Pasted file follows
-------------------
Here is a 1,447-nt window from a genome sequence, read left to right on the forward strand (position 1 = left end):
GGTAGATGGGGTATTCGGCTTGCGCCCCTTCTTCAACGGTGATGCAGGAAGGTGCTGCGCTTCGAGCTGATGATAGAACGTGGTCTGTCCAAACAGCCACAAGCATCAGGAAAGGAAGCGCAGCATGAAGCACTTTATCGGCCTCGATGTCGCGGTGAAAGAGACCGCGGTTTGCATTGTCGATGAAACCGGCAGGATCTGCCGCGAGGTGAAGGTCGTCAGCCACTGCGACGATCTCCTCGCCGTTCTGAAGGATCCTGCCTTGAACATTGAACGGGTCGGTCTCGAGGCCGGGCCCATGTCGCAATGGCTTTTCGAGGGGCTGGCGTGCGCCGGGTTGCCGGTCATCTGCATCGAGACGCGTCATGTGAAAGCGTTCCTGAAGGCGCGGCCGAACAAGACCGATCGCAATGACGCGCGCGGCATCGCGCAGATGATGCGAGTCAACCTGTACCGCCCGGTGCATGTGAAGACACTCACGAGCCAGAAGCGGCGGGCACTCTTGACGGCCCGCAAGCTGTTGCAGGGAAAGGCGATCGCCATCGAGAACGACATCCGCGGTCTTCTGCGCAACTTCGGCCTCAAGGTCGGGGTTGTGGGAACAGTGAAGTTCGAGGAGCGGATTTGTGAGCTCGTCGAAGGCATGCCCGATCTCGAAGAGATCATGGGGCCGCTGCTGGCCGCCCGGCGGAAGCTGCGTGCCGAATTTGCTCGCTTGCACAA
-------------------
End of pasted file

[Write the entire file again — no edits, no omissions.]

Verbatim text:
Here is a 1,447-nt window from a genome sequence, read left to right on the forward strand (position 1 = left end):
GGTAGATGGGGTATTCGGCTTGCGCCCCTTCTTCAACGGTGATGCAGGAAGGTGCTGCGCTTCGAGCTGATGATAGAACGTGGTCTGTCCAAACAGCCACAAGCATCAGGAAAGGAAGCGCAGCATGAAGCACTTTATCGGCCTCGATGTCGCGGTGAAAGAGACCGCGGTTTGCATTGTCGATGAAACCGGCAGGATCTGCCGCGAGGTGAAGGTCGTCAGCCACTGCGACGATCTCCTCGCCGTTCTGAAGGATCCTGCCTTGAACATTGAACGGGTCGGTCTCGAGGCCGGGCCCATGTCGCAATGGCTTTTCGAGGGGCTGGCGTGCGCCGGGTTGCCGGTCATCTGCATCGAGACGCGTCATGTGAAAGCGTTCCTGAAGGCGCGGCCGAACAAGACCGATCGCAATGACGCGCGCGGCATCGCGCAGATGATGCGAGTCAACCTGTACCGCCCGGTGCATGTGAAGACACTCACGAGCCAGAAGCGGCGGGCACTCTTGACGGCCCGCAAGCTGTTGCAGGGAAAGGCGATCGCCATCGAGAACGACATCCGCGGTCTTCTGCGCAACTTCGGCCTCAAGGTCGGGGTTGTGGGAACAGTGAAGTTCGAGGAGCGGATTTGTGAGCTCGTCGAAGGCATGCCCGATCTCGAAGAGATCATGGGGCCGCTGCTGGCCGCCCGGCGGAAGCTGCGTGCCGAATTTGCTCGCTTGCACAA